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Clair Omar Musser: A Brief Biography by Edwin L. Gerhardt

by Rhythm Scene Staff | Jan 02, 2020

This marimba virtuoso, composer, arranger, conductor, organizer, manufacturer, and historian was born in Manheim, Pennsylvania on October 14th, 1901. He began the study of music at the age of 9 and later studied with eminent teachers in the East on Marimba, piano and violin.

From 1927 to 1930 he was engaged professionally as a concert marimbist in Europe and America. In 1931 he organized a 100-piece Marimba Symphony Orchestra which was sponsored by J. C. Deagan, Inc. of Chicago and which later appeared as a feature of the Century of Progress Exposition in 1933. For this notable accomplishment he received the Century of Progress Medal from Rufus Dawes. Mr. Musser organized and conducted a similar 100-piece marimba orchestra in Europe called the International Marimba Symphony Orchestra which was also sponsored by J.C. Deagan, Inc., of Chicago. This orchestra toured Europe and America in 1935 making its American debut at the Greenbrier Hotel in White Sulphur Springs, VA, and concluded its historic tour with a concert at Carnegie Hall, N.Y. The orchestra made motion pictures in France and recordings in Belgium. Mr. Musser also organized and conducted the 150-piece Marimba Orchestra which appeared at the Chicagoland Music Festival of 1941 under the sponsorship of J.C. Deagan, Inc. of Chicago. He also organized and conducted the 125-piece Marimba Orchestra for the Philips University Music Festival (Tri-State) in 1941.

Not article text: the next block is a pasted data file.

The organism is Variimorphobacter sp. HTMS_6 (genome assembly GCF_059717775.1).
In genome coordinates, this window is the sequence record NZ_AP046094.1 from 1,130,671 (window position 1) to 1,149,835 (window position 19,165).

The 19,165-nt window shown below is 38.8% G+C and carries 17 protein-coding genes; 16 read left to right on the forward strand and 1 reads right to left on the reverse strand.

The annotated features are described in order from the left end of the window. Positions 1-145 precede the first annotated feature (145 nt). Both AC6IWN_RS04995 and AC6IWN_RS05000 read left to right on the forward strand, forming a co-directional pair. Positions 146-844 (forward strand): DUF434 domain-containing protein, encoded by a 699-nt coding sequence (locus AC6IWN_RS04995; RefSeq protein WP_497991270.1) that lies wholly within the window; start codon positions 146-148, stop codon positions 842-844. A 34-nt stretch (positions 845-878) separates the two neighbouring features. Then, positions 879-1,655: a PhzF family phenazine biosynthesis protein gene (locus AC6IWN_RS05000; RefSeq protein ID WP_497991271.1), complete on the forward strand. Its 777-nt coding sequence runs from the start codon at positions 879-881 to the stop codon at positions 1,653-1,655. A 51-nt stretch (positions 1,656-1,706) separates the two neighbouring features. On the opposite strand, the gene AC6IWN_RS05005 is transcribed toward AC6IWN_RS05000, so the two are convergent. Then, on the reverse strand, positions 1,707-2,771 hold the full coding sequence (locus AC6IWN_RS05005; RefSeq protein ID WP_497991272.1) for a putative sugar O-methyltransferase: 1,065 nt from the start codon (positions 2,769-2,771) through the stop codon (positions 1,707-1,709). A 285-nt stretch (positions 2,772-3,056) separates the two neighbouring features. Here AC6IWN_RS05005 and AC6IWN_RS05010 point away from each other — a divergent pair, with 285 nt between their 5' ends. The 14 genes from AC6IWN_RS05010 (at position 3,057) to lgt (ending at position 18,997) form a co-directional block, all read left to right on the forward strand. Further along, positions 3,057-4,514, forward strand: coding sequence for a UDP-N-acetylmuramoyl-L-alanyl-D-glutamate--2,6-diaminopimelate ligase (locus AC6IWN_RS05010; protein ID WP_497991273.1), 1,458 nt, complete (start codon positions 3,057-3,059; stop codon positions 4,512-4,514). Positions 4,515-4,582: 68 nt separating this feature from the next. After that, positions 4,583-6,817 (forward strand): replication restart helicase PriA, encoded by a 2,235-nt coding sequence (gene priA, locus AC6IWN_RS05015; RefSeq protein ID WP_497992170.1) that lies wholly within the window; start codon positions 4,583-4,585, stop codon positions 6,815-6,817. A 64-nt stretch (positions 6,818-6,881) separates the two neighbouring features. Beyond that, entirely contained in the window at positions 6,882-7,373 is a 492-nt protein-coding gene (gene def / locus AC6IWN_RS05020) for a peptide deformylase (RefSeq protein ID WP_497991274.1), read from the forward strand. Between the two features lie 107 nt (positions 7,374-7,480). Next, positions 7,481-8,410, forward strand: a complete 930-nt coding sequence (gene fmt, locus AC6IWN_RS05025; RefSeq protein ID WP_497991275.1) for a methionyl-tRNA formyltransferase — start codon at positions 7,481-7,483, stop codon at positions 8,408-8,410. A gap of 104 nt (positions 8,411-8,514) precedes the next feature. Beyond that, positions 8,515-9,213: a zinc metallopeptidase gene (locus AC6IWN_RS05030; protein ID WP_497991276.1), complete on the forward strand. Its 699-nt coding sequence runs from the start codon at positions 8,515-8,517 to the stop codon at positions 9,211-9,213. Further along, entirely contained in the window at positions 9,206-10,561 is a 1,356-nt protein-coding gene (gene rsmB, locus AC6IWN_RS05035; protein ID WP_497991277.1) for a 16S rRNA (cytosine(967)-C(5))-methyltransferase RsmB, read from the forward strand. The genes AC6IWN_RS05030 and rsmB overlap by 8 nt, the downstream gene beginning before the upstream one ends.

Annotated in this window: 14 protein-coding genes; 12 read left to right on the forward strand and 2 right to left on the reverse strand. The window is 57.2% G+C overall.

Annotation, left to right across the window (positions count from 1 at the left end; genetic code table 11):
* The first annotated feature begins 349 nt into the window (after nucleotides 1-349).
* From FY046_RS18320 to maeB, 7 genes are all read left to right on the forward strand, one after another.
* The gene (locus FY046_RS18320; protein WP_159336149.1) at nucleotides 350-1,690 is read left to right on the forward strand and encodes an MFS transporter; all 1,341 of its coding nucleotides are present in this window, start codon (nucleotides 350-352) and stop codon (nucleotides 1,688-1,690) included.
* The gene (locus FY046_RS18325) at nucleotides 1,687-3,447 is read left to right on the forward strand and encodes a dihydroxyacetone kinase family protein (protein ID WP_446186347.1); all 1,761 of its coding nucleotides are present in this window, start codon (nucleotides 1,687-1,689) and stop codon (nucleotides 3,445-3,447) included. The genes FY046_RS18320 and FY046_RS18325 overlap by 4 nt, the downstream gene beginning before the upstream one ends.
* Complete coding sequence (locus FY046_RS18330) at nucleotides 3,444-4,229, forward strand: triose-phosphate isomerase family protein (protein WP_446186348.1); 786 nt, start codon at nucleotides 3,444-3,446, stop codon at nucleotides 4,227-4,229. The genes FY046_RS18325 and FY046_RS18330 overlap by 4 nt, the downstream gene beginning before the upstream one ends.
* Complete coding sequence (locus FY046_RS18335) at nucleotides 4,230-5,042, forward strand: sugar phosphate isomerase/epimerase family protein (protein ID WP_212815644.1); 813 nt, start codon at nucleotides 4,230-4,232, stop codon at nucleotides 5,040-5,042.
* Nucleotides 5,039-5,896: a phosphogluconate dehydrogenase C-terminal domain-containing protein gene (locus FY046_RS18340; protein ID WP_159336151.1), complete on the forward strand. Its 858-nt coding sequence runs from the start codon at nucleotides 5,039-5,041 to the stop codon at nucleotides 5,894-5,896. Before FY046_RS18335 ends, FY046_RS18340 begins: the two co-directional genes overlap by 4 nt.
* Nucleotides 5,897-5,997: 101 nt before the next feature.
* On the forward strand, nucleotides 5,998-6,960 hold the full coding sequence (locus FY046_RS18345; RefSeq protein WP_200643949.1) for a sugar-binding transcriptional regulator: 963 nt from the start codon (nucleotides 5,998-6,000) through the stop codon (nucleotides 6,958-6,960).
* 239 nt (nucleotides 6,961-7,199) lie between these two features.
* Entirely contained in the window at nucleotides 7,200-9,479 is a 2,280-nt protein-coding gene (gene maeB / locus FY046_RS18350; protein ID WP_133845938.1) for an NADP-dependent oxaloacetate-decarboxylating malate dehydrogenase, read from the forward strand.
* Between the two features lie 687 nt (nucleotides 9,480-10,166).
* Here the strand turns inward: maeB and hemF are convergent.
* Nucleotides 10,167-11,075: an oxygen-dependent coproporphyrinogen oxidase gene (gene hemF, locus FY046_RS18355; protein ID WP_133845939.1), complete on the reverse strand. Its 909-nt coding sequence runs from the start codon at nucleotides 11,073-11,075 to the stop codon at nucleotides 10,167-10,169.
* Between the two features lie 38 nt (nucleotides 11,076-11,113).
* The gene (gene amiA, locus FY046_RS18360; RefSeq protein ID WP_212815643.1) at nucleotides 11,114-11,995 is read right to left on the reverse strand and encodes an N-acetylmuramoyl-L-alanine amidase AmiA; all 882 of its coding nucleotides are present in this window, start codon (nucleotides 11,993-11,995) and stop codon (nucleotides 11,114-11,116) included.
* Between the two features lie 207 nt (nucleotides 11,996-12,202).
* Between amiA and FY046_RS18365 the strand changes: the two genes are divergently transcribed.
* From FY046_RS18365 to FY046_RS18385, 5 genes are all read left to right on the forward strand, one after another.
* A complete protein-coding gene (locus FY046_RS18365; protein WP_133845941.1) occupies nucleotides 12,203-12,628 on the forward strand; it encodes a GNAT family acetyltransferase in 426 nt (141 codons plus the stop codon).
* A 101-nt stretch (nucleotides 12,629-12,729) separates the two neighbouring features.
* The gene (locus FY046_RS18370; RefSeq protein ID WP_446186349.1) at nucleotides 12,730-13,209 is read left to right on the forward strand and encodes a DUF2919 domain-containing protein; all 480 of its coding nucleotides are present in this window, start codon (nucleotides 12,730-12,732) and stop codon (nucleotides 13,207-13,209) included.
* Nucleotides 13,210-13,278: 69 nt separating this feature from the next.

Musser was a member of the faculty of the Northwestern School of Music for ten years (1942-1952) serving as Director, Marlmba Muslc Education. For his distinguished work in marimba music education he has received the Arts and Lettres Citation from the French Government, the Borez Award from the Brazilian Government in 1934 and numerous other recognitions for his achievements in his chosen field.

After many years of research and study, he conceived many original designs and has patented more than a score of refinements for the marimba, many of them manufactured by J.C. Deagan, Inc. of Chicago. Among his internationally famous marimba designs are the Century Marimba, King George Marimba, Imperial Marimba, Queen Anne Marimba and many others.